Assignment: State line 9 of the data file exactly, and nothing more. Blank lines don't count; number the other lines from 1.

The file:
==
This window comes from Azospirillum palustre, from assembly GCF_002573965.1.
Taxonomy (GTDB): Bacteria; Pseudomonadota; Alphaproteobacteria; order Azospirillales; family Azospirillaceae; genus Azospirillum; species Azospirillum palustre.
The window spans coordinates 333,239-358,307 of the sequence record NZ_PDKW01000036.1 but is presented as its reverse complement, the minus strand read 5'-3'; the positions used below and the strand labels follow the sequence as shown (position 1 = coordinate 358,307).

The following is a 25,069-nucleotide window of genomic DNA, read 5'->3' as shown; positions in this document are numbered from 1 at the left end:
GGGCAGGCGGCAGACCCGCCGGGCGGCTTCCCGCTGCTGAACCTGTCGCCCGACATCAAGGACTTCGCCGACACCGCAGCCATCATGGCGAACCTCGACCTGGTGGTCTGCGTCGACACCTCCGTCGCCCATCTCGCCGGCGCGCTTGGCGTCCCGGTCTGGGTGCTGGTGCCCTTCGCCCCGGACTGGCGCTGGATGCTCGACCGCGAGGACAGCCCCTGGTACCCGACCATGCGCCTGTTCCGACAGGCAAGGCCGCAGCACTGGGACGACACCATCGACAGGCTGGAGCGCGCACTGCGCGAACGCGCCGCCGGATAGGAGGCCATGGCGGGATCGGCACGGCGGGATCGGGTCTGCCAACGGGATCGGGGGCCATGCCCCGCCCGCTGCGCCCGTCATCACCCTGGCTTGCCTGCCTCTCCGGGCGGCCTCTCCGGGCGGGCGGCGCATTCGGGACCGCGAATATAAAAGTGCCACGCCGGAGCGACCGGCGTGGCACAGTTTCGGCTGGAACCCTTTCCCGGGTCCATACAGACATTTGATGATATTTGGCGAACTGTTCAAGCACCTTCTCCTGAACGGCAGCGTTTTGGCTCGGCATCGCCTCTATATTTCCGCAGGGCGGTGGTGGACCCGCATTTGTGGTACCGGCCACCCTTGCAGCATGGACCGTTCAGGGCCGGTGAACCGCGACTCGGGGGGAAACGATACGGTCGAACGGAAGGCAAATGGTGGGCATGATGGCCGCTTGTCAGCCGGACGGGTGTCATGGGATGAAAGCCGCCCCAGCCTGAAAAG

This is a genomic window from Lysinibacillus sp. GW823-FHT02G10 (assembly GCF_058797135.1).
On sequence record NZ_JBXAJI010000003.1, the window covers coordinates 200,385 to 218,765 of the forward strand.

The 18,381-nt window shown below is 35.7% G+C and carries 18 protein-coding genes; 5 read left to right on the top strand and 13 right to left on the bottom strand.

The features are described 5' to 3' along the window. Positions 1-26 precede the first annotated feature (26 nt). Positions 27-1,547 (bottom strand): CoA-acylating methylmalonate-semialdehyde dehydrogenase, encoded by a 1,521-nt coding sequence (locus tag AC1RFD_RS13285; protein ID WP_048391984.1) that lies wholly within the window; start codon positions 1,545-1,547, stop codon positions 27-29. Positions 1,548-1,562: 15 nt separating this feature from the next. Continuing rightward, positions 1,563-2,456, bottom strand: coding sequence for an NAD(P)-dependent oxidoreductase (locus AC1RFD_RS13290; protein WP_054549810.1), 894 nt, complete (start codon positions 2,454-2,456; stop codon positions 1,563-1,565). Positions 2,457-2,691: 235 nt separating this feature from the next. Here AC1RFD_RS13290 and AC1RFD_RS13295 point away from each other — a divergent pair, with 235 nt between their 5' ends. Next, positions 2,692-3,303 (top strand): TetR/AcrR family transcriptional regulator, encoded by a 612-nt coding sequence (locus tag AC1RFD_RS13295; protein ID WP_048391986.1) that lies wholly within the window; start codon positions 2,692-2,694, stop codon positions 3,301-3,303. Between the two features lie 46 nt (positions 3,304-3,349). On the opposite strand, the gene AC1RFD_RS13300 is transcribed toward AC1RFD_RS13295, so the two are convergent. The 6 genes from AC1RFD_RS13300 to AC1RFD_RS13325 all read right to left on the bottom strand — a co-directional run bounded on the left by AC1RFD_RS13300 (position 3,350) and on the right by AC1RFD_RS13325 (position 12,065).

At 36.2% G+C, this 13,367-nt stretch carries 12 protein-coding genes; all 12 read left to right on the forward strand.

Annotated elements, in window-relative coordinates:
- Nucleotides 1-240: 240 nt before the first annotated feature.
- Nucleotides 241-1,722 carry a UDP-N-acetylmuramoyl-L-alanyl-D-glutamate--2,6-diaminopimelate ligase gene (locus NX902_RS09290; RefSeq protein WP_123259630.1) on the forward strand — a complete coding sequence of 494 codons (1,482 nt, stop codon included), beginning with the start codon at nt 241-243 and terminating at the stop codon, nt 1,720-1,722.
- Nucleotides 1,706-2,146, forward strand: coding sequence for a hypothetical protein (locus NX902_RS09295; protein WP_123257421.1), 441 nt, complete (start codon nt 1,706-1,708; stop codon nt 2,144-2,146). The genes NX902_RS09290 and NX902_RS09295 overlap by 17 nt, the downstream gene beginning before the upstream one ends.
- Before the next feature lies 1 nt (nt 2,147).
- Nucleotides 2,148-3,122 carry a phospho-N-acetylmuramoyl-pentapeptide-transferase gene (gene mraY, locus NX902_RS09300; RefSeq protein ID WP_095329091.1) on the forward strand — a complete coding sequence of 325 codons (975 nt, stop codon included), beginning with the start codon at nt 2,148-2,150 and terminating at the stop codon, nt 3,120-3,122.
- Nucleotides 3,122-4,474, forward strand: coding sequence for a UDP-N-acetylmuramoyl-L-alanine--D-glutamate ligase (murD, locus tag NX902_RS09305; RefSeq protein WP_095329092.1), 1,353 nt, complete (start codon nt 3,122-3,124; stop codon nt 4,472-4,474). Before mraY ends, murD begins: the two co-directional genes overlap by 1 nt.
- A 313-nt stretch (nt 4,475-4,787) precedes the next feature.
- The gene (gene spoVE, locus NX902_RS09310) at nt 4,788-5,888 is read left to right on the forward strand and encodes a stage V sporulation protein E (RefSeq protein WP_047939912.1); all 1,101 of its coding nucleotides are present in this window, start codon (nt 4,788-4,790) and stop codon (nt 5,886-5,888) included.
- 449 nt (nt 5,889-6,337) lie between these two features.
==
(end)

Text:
The features are described 5' to 3' along the window. Positions 1-26 precede the first annotated feature (26 nt). Positions 27-1,547 (bottom strand): CoA-acylating methylmalonate-semialdehyde dehydrogenase, encoded by a 1,521-nt coding sequence (locus tag AC1RFD_RS13285; protein ID WP_048391984.1) that lies wholly within the window; start codon positions 1,545-1,547, stop codon positions 27-29. Positions 1,548-1,562: 15 nt separating this feature from the next. Continuing rightward, positions 1,563-2,456, bottom strand: coding sequence for an NAD(P)-dependent oxidoreductase (locus AC1RFD_RS13290; protein WP_054549810.1), 894 nt, complete (start codon positions 2,454-2,456; stop codon positions 1,563-1,565). Positions 2,457-2,691: 235 nt separating this feature from the next. Here AC1RFD_RS13290 and AC1RFD_RS13295 point away from each other — a divergent pair, with 235 nt between their 5' ends. Next, positions 2,692-3,303 (top strand): TetR/AcrR family transcriptional regulator, encoded by a 612-nt coding sequence (locus tag AC1RFD_RS13295; protein ID WP_048391986.1) that lies wholly within the window; start codon positions 2,692-2,694, stop codon positions 3,301-3,303. Between the two features lie 46 nt (positions 3,304-3,349). On the opposite strand, the gene AC1RFD_RS13300 is transcribed toward AC1RFD_RS13295, so the two are convergent. The 6 genes from AC1RFD_RS13300 to AC1RFD_RS13325 all read right to left on the bottom strand — a co-directional run bounded on the left by AC1RFD_RS13300 (position 3,350) and on the right by AC1RFD_RS13325 (position 12,065).